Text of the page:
PHENTOLAMINE MESYLATE- phentolamine mesylate injection, powder, for solution
West-Ward Pharmaceuticals Corp
Phentolamine Mesylate for Injection, USP, is an antihypertensive, available in vials for intravenous and intramuscular administration. Each vial contains phentolamine mesylate USP, 5 mg and mannitol USP, 25 mg in sterile, lyophilized form.
Phentolamine mesylate is m -[N -(2-Imidazolin-2-ylmethyl)-p -toluidino]phenol monomethanesulfonate (salt), and its structural formula is:
Molecular Formula C17 H19 N3 O•CH4 O3 S
Phentolamine mesylate USP is a white or off-white, odorless crystalline powder. Its solutions are acid to litmus. It is freely soluble in water and in alcohol, and slightly soluble in chloroform. It melts at about 178°C.
Phentolamine mesylate produces an alpha-adrenergic block of relatively short duration. It also has direct, but less marked, positive inotropic and chronotropic effects on cardiac muscle and vasodilator effects on vascular smooth muscle.
Phentolamine has a half-life in the blood of 19 minutes following intravenous administration. Approximately 13% of a single intravenous dose appears in the urine as unchanged drug.
Phentolamine Mesylate for Injection is indicated for the prevention or control of hypertensive episodes that may occur in a patient with pheochromocytoma as a result of stress or manipulation during preoperative preparation and surgical excision.
Phentolamine Mesylate for Injection is indicated for the prevention or treatment of dermal necrosis and sloughing following intravenous administration or extravasation of norepinephrine.
Phentolamine Mesylate for Injection is also indicated for the diagnosis of pheochromocytoma by the phentolamine blocking test.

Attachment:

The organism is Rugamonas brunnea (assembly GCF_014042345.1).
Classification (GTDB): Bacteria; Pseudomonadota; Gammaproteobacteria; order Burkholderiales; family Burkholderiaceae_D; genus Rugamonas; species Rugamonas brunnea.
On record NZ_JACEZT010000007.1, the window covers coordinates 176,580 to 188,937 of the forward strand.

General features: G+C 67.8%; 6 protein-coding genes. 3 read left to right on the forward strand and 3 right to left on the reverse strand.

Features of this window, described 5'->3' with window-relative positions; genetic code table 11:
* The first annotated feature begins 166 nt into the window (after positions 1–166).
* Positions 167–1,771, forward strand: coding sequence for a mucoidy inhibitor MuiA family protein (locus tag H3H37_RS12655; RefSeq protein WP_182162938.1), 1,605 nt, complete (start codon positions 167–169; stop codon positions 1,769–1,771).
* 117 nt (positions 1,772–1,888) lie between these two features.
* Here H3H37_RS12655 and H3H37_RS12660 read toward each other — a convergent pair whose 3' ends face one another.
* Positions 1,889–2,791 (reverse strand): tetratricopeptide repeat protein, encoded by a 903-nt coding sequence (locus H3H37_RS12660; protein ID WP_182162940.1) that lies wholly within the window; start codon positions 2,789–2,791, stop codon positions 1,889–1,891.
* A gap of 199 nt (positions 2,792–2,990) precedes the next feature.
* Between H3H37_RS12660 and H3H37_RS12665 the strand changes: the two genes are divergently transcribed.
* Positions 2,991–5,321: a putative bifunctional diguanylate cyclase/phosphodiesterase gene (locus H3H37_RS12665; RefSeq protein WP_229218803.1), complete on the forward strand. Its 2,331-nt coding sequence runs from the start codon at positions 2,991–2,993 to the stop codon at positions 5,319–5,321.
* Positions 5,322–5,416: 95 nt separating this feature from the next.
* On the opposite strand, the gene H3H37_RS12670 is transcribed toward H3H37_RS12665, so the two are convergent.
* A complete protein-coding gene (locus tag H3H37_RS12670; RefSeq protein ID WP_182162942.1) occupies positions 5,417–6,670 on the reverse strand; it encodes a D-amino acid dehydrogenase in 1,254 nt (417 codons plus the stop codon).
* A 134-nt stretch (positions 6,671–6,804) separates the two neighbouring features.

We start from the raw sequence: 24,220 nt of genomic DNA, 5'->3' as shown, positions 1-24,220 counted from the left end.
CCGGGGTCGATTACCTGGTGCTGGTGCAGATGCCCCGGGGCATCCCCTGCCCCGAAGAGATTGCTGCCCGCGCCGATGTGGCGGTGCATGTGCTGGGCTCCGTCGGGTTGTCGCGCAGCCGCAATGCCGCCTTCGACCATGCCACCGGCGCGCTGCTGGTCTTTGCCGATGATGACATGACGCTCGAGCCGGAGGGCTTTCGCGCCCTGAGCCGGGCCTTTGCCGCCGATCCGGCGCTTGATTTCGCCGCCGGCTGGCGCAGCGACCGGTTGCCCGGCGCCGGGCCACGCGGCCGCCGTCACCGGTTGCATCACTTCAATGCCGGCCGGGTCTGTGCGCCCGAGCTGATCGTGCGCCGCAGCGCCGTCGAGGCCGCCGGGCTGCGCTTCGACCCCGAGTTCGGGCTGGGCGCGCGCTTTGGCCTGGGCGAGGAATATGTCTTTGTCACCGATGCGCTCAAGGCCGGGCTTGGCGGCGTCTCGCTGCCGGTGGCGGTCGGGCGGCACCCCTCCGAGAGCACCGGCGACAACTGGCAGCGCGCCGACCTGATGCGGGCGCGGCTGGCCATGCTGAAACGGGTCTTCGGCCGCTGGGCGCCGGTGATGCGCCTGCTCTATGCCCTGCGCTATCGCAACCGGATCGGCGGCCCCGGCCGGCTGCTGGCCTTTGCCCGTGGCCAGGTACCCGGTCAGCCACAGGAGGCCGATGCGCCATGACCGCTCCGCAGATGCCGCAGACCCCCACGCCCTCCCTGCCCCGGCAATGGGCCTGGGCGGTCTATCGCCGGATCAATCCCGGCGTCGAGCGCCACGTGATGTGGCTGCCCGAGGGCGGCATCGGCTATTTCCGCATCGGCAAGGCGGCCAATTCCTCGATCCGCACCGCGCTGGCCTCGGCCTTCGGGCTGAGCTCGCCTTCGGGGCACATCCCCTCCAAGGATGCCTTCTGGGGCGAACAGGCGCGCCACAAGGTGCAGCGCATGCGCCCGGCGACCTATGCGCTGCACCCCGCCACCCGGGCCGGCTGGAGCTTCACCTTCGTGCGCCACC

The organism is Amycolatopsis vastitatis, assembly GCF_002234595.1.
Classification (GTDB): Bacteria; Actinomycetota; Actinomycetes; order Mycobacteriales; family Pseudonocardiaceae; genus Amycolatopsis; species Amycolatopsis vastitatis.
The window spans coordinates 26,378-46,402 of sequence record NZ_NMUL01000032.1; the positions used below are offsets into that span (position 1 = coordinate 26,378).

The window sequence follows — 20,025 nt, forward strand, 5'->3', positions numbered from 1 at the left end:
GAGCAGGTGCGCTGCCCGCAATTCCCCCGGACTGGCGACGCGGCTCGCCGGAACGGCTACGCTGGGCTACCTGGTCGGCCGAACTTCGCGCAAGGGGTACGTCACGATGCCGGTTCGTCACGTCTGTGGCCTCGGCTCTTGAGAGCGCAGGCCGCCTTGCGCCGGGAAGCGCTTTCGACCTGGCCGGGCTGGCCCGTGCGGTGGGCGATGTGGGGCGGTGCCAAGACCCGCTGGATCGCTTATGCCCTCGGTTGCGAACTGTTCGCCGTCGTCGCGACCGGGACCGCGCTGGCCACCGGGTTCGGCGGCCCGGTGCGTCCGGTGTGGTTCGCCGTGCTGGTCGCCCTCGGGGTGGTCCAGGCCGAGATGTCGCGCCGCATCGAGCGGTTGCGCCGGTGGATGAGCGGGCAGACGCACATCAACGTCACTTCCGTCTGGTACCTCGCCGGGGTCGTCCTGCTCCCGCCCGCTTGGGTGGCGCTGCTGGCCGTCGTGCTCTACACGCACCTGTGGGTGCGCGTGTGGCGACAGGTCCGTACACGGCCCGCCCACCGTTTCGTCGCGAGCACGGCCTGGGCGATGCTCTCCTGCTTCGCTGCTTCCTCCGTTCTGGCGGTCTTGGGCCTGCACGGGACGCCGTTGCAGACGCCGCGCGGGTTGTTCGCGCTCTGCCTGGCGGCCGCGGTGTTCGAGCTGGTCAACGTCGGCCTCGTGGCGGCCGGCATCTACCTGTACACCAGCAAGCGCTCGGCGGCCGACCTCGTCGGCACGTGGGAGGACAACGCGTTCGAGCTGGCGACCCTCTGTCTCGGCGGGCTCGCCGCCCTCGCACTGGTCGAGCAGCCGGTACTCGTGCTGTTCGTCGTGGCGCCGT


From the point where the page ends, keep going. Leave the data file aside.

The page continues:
Myocardial infarction, history of myocardial infarction, coronary insufficiency, angina, or other evidence suggestive of coronary artery disease; hypersensitivity to phentolamine or related compounds.
Myocardial infarction, cerebrovascular spasm, and cerebrovascular occlusion have been reported to occur following the administration of phentolamine, usually in association with marked hypotensive episodes.
For screening tests in patients with hypertension, the generally available urinary assay of catecholamines or other biochemical assays have largely replaced the phentolamine and other pharmacological tests for reasons of accuracy and safety. None of the chemical or pharmacological tests is infallible in the diagnosis of pheochromocytoma. The phentolamine blocking test is not the procedure of choice and should be reserved for cases in which additional confirmatory evidence is necessary and the relative risks involved in conducting the test have been considered.
Tachycardia and cardiac arrhythmias may occur with the use of phentolamine or other alpha-adrenergic blocking agents. When possible, administration of cardiac glycosides should be deferred until cardiac rhythm returns to normal.
See DOSAGE AND ADMINISTRATION. Diagnosis of pheochromocytoma, Preparation.
Long-term carcinogenicity studies, mutagenicity studies, and fertility studies have not been conducted with phentolamine.
Administration of phentolamine to pregnant rats and mice at oral doses 24 to 30 times the usual daily human dose (based on a 60 kg human) resulted in slightly decreased growth and slight skeletal immaturity of the fetuses. Immaturity was manifested by increased incidence of incomplete or unossified calcanei and phalangeal nuclei of the hind limb and of incompletely ossified sternebrae. At oral doses 60 times the usual daily human dose (based on a 60 kg human), a slightly lower rate of implantation was found in the rat. Phentolamine did not affect embryonic or fetal development in the rabbit at oral doses 20 times the usual daily human dose (based on a 60 kg human). No teratogenic or embryotoxic effects were observed in the rat, mouse, or rabbit studies.